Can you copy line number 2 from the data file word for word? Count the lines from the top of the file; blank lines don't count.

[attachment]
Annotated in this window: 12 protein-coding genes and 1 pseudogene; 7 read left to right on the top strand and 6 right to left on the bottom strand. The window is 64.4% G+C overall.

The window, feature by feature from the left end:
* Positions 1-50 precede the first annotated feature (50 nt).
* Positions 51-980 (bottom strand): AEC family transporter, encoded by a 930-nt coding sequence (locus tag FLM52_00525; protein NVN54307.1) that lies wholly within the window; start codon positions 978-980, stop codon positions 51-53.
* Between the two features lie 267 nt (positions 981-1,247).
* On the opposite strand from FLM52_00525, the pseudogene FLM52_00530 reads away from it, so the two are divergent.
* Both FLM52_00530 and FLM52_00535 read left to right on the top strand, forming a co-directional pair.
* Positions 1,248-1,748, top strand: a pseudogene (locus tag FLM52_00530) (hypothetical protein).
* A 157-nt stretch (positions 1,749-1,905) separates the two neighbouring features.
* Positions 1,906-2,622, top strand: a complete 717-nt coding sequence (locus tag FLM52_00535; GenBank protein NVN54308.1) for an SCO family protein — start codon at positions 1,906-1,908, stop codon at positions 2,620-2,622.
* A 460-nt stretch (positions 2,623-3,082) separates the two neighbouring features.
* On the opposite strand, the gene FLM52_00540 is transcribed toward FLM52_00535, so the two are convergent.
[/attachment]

The window, feature by feature from the left end: